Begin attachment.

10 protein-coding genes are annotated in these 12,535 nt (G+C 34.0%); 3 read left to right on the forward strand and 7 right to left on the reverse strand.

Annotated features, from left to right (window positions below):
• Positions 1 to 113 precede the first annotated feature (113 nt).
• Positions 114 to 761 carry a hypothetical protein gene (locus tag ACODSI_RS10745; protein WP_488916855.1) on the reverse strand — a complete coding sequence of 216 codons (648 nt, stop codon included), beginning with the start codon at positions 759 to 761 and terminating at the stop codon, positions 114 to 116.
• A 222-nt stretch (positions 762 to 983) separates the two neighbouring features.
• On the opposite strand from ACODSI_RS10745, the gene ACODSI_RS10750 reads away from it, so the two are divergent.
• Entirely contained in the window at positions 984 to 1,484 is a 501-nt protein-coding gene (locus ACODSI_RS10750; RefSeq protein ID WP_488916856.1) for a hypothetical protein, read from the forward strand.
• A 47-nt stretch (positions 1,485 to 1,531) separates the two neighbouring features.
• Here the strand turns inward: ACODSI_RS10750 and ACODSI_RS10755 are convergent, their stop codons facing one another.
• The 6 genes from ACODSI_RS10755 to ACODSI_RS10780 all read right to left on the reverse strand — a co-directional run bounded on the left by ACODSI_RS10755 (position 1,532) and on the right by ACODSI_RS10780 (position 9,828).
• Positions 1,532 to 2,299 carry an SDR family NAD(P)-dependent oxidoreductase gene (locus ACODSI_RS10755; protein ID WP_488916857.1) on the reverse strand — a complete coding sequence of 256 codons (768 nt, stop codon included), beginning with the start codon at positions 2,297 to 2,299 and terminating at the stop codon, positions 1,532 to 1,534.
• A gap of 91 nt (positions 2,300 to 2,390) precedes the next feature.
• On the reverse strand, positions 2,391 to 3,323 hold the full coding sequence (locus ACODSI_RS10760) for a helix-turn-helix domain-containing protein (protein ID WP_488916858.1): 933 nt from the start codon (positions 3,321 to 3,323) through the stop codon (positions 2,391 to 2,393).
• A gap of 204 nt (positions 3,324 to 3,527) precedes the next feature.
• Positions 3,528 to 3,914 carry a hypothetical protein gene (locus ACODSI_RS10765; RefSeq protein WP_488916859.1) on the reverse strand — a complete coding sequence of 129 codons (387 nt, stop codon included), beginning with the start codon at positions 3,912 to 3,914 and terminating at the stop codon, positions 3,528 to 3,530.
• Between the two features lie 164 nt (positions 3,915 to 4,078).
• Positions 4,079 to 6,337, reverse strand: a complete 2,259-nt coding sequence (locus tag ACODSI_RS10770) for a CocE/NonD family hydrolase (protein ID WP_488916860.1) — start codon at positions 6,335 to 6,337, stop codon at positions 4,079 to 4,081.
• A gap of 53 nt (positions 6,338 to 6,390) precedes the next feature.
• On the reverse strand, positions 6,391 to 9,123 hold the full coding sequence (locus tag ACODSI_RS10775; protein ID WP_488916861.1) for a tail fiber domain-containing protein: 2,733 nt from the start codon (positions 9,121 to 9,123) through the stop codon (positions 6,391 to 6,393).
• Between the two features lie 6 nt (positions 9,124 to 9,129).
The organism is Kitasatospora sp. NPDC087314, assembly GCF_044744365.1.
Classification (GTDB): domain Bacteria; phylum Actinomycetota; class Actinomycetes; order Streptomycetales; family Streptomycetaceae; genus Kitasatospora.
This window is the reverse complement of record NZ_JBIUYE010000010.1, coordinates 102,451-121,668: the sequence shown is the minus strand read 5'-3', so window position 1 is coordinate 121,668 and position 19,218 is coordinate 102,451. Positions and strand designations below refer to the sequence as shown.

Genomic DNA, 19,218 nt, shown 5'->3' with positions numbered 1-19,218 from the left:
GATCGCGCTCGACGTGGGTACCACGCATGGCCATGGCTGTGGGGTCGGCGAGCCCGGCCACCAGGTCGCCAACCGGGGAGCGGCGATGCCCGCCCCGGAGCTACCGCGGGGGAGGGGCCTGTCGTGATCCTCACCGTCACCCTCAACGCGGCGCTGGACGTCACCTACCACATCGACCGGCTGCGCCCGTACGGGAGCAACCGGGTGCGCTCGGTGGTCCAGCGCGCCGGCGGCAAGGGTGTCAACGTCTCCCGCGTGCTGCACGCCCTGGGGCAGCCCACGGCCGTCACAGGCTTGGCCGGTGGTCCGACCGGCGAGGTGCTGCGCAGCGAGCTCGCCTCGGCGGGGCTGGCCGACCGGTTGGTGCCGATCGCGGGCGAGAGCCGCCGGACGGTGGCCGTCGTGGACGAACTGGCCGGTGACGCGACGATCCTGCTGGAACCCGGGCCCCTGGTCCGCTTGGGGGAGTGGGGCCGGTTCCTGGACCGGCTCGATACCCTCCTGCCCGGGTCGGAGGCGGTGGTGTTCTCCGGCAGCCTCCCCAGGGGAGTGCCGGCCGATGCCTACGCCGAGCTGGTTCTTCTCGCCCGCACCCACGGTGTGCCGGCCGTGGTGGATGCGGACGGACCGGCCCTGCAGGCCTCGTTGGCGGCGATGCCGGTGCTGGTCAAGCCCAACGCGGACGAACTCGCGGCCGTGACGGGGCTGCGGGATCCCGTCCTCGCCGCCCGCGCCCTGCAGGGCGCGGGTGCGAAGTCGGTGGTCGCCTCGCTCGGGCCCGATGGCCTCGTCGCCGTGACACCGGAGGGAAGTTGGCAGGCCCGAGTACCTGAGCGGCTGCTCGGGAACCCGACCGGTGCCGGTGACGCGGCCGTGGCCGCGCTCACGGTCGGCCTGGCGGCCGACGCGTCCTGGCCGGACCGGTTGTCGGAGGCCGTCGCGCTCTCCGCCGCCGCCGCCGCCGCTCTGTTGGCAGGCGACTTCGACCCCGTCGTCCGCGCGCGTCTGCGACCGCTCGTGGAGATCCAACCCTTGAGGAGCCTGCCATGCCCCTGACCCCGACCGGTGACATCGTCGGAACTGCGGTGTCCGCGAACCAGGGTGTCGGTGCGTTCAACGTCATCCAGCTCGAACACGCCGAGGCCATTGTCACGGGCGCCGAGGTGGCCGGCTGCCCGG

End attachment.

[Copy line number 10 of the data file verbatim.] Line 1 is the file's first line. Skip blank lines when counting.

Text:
• The 6 genes from ACODSI_RS10755 to ACODSI_RS10780 all read right to left on the reverse strand — a co-directional run bounded on the left by ACODSI_RS10755 (position 1,532) and on the right by ACODSI_RS10780 (position 9,828).